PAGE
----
Cleaning your hands frequently is key to reducing your chances of infection. Wash your hands as often as possible, and don’t assume a quick rinse will cut it. Lather both sides with soap and scrub for at least 20 seconds. Ensure you dry them thoroughly — germs cling more easily to skin when it’s wet.

Why does it work?

Cold viruses can live on surfaces for hours. Every time you shake hands with someone, pop into the break room at work or touch anything, you’re picking up germs. Frequent hand-washing is the best strategy to stop yourself from becoming infected, and to keep you from spreading your germs.


Most of us get enough zinc from a balanced diet, but zinc lozenges have the added bonus of killing viruses in your throat or nose.

Why does it work?

Zinc plays a crucial part in keeping the immune system strong. It also protects the body from infections by interfering with cold viruses binding to the lining of your nose, and can help to shorten a cold. 

Try: Solgar Flavo-Zinc Lozenges, €6.45 for 50 @ Nourish


It’s best to stock up on foods rich in vitamin C, including citrus fruits (pictured below), strawberries, kiwis, tomatoes, bell peppers and leafy green vegetables, but if you’re not getting enough in your diet, take it in supplement form.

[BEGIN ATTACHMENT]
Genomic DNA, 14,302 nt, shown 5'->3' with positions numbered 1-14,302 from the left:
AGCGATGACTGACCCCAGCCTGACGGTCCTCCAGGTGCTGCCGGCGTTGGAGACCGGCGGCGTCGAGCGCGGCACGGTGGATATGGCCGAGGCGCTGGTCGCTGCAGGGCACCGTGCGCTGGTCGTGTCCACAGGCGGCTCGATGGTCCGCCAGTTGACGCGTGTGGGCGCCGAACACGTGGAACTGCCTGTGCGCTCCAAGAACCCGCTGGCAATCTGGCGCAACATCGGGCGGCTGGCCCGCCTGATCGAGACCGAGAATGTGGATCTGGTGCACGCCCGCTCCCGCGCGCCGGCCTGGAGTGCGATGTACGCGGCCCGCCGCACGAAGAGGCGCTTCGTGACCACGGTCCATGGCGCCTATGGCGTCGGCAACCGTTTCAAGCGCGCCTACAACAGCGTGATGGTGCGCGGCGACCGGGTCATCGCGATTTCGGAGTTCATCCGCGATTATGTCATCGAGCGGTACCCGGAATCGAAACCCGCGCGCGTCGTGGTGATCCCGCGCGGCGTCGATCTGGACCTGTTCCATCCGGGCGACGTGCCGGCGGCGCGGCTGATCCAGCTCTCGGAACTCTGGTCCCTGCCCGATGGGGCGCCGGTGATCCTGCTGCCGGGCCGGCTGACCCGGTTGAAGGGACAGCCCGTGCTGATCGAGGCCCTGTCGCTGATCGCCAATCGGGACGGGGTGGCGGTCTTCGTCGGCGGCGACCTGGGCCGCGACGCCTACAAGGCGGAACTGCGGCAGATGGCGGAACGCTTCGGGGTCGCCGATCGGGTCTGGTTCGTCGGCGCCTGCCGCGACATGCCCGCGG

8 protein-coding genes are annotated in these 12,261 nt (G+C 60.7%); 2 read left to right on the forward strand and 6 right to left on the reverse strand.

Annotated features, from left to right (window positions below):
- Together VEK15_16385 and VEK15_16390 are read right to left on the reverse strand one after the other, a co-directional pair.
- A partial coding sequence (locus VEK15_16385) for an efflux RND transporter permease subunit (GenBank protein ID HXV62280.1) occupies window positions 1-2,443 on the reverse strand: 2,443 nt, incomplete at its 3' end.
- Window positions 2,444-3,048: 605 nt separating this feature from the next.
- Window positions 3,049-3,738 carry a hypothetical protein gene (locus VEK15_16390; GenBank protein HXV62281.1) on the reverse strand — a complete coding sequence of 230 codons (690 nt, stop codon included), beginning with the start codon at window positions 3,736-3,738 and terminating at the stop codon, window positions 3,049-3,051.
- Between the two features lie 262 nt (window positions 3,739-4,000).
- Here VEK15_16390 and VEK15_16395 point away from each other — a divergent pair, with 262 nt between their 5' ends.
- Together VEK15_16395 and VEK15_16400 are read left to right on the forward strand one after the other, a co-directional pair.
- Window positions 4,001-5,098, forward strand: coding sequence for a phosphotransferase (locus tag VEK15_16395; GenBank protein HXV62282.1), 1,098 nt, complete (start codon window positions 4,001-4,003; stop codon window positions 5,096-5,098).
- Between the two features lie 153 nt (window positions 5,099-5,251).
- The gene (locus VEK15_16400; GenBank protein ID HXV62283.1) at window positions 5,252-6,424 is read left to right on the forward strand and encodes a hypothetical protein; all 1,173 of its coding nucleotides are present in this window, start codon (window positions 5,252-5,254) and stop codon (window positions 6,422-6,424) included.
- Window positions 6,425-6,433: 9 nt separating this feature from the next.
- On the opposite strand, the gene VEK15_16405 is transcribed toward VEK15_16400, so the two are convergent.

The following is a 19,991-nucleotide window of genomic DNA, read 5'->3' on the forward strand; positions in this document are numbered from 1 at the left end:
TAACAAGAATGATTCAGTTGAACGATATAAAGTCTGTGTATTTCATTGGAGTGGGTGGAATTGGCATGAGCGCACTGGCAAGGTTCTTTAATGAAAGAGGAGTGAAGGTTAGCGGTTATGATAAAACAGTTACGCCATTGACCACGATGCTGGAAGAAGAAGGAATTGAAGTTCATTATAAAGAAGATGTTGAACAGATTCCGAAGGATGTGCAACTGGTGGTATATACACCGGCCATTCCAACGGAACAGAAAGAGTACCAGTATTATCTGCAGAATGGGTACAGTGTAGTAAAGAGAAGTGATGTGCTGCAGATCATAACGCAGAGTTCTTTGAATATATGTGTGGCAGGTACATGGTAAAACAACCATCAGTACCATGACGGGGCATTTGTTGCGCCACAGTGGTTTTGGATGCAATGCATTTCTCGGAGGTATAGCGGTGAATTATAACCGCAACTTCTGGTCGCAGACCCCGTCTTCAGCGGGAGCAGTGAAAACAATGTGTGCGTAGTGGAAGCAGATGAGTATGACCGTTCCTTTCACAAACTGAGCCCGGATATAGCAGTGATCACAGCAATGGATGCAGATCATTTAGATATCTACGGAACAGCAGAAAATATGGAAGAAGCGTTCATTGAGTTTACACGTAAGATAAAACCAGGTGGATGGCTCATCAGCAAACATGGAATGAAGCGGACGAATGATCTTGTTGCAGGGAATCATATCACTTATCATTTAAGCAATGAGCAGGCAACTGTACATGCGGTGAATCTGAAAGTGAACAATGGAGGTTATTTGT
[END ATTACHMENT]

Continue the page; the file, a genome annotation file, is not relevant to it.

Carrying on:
Why does it work?

While clinical research has shown large doses of vitamin C can’t reduce the severity or duration of a cold, making sure you regularly consume lots of vitamin C in your

diet helps to prevent infection.

The vitamin increases the

production of white blood cells and antibodies, which work to fight colds and flu.

Try: Boots Vitamin C 1000mg, €7.99 for 60


Add a few drops of this refreshing oil to a basin of hot water or warm bath.

Why does it work?

One of the most irritating symptoms of a cold or flu is the ‘bunged-up’ feeling of a blocked nose.

“Eucalyptus essential oil is great to relieve congestion. If you have a cold or flu, it can immediately cleanse the respiratory tract and help you to breathe easier,” says Agnieszka Gawrylczyk, health consultant with Nourish.